Oliver is…

He that hath a beard is more than a youth, and he that hath no beard is less than a man

…half done with Vientiane

Vientiane, the small capital of Laos, is a funny place. Most people I met prior to going said there’s no real point seeing it and, if I insisted, then one or two days would be enough. While I think they were all wrong, and would encourage people to spend more time there, the 13 days I ended up there were far too many.


Originally I wasn’t going to spend almost a fortnight in one city — that’s something I hadn’t done for close to a year a now — but plans don’t always work out. The first issue was that I had to apply for a Thai education visa for a cunning plan I had later in the year. The second is that my traveling partner was feeling a bit flitzy and homesick so she decided to fly back to Australia for a few weeks, missing out on the next country I’d go to entirely. Part of her frustration (a small part, admittedly) came with long bus journeys which ruled out Pakse and all the islands down south and, after I booked a flight to Phnom Penh — which couldn’t be too early because I already had my flight out of Cambodia booked and wouldn’t be allowed to stay more than 30 days there, see the trickiness? — and leaving the city just to come back seemed more hassle than it was worth.


My time in Vientiane is definitely split into two: one with a companion and the other alone.

The trip started quite badly. After arriving at our hotel on by a circuitous route we found that our air con wasn’t working — a must in SE Asia. We complained and were offered two choices: a fan or a single room with working air con. After a bit more complaining we were upgraded to a nicer double room with air con but, because it was full of mosquitoes, the host sprayed it with some kind of insect killer and as my partner walked into the room she inhaled a lungful and had a huge, painful coughing fit. She wanted to move because of this — despite the host’s assurances that she would be okay because it happened to another guest recently — and we failed in vain to get our money back for their incompetence. We ended up round the corner in a small room with no windows; par for the course, really.

We made a couple of trips out to the Thai embassy or consulate or whatever it was, turned down the ‘kind’ offer of the stranger outside to sit in the queue for us with our passports (we were the first ones there after reading online that there can be a big queue) and, at opening time, there were about half a dozen of us. We found out we didn’t have all the right papers, despite what the internet told us but contrary to the random guys walking round looking for business, but managed to photocopy what we needed for free/very cheap inside. Our return trip to pick up our documents was just easy.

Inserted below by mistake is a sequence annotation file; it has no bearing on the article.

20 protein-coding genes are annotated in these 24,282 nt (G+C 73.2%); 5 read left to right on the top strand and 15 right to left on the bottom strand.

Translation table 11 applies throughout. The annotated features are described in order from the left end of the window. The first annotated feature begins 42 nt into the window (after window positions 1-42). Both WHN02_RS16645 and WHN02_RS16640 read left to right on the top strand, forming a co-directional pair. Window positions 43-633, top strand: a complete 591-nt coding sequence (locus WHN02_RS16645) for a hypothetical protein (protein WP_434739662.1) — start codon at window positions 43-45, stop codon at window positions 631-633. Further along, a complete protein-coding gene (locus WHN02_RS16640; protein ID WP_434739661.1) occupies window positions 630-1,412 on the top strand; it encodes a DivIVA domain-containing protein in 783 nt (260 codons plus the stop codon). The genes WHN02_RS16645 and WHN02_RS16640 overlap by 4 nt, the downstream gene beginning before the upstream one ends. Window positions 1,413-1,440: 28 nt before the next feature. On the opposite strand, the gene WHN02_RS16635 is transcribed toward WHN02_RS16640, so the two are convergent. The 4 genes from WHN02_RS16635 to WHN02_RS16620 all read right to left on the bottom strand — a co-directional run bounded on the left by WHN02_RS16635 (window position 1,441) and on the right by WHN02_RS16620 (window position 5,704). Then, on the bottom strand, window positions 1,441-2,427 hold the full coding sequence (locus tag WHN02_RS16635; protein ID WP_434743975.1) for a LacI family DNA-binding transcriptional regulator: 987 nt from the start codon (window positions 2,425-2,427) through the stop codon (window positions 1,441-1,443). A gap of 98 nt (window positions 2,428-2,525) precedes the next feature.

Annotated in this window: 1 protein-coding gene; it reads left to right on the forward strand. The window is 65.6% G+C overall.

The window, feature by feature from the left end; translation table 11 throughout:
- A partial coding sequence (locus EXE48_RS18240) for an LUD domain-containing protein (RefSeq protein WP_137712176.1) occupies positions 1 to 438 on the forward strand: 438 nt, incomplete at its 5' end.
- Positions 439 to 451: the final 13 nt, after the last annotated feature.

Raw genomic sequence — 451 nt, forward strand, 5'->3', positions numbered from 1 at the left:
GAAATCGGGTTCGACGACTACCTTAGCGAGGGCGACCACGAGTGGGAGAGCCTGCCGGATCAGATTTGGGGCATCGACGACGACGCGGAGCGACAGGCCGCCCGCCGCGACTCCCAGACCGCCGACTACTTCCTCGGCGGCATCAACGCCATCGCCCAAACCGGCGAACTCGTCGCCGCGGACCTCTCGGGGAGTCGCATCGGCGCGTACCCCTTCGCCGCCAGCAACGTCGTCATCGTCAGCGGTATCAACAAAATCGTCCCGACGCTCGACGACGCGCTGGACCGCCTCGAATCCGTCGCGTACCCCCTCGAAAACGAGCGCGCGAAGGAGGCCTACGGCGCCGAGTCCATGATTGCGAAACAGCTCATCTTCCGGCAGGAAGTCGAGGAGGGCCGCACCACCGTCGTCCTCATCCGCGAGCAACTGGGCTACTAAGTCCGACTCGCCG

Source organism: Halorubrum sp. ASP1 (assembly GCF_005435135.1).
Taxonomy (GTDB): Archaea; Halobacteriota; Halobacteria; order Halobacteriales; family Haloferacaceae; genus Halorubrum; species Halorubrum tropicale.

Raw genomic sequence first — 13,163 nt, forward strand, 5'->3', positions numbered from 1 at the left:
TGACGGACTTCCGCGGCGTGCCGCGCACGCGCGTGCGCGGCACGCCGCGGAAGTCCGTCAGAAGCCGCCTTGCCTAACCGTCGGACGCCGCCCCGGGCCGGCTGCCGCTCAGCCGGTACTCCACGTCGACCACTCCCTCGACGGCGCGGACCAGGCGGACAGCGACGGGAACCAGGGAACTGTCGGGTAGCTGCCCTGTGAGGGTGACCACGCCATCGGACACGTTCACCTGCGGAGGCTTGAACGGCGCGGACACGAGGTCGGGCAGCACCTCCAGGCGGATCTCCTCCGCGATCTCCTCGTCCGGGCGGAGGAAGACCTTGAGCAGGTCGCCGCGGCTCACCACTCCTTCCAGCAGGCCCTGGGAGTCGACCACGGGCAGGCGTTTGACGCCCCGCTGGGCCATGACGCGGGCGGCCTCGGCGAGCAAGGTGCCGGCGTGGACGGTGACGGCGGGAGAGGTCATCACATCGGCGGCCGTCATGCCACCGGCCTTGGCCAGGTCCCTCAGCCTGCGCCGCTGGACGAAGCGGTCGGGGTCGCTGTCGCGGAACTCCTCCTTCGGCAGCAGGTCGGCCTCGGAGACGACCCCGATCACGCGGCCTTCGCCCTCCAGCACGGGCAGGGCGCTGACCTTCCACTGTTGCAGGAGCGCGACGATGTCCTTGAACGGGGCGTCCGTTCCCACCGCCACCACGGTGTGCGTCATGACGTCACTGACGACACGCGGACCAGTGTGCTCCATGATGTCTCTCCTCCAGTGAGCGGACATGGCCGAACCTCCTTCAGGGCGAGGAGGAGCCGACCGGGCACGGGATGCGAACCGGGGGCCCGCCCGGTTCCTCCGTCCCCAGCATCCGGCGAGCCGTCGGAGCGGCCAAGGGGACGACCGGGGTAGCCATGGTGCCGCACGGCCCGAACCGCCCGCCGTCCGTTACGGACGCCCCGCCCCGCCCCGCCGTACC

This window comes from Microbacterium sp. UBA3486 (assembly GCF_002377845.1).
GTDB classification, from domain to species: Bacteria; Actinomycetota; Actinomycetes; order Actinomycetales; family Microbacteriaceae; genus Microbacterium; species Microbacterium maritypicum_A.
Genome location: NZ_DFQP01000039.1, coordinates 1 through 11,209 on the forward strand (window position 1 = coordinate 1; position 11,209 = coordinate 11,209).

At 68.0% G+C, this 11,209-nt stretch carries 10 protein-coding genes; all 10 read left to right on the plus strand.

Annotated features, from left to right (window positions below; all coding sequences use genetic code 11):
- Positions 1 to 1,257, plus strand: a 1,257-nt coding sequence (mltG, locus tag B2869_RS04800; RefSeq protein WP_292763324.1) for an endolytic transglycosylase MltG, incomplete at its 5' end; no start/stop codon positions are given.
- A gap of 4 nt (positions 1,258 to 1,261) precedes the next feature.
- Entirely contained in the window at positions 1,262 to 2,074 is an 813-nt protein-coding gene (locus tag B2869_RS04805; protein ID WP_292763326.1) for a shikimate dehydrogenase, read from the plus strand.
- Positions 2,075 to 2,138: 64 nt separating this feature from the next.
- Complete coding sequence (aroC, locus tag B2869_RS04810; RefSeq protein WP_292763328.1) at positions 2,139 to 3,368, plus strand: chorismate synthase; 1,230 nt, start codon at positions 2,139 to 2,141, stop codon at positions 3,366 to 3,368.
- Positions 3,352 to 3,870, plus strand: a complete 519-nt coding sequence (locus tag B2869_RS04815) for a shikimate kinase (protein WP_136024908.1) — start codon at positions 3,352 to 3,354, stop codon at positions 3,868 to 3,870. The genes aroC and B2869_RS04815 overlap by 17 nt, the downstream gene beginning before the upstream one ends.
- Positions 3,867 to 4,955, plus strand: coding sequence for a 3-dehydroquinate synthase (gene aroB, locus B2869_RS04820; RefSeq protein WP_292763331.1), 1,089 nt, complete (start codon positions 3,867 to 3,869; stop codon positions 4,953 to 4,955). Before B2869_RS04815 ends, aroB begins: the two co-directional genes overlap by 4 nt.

Other than that we spent a lot of time by the water. The night market (where I bought a knock-off cheap Casio watch like everyone had when they were a kid but I didn’t) is by the river, just before all the restaurants and, in town, there’s a fountain where there’s a few fancier restaurants and one cheap but good Indian place. We also found a hotel, where for about $2, you could spend the day using their pool which, in that heat, and for that price, is a great deal. When we went it was just us and one other couple for about an hour and just us the rest of the time. Later on in my trip I’d return a few times, normally having the place to myself and one time being invited to join the staff in eating the leftovers from some conference buffet while I went on and on about verbs and tenses in English, at their request.


The riverside is also the spot for the mass Zumba classes, which are always fun to watch.


Then suddenly, after spending around a year in the company of one person, for practically 24 hours of every day, for seven days of every week, for every week (bar one) in each other’s company, often in a tiny hotel room, I was alone. It was weird, but I’ll tell you more about that soon*.

*Not necessarily.


Filed under: asia, ,

One Response

  1. Dave says:

    I haven’t yet been so desperate that I’d consider using one of those ‘fixers’ to line up for me in a government office and support the country-destroying corruption. But hearing about all the obscene waiting and running around my native has to do when procuring the millions of documents she’s told she needs to survive (and the documents needed for those documents), I might not have the strength if my time comes.

    But I have daydreamed about loudly exposing a fixer in front of the public and his peers if he tries to get a bribe out of me, then failing to get any support even as I point to the signs advising me to report these exact instances. Or I do get him fired, and later in the day he’s waiting for me around a corner with a knife. The daydreams don’t end well either way.

    At least in Hong Kong we had an actual lawyer, so could swan past the queues in the consulate easily like the regal Aryan I am. I did feel a bit guilty.

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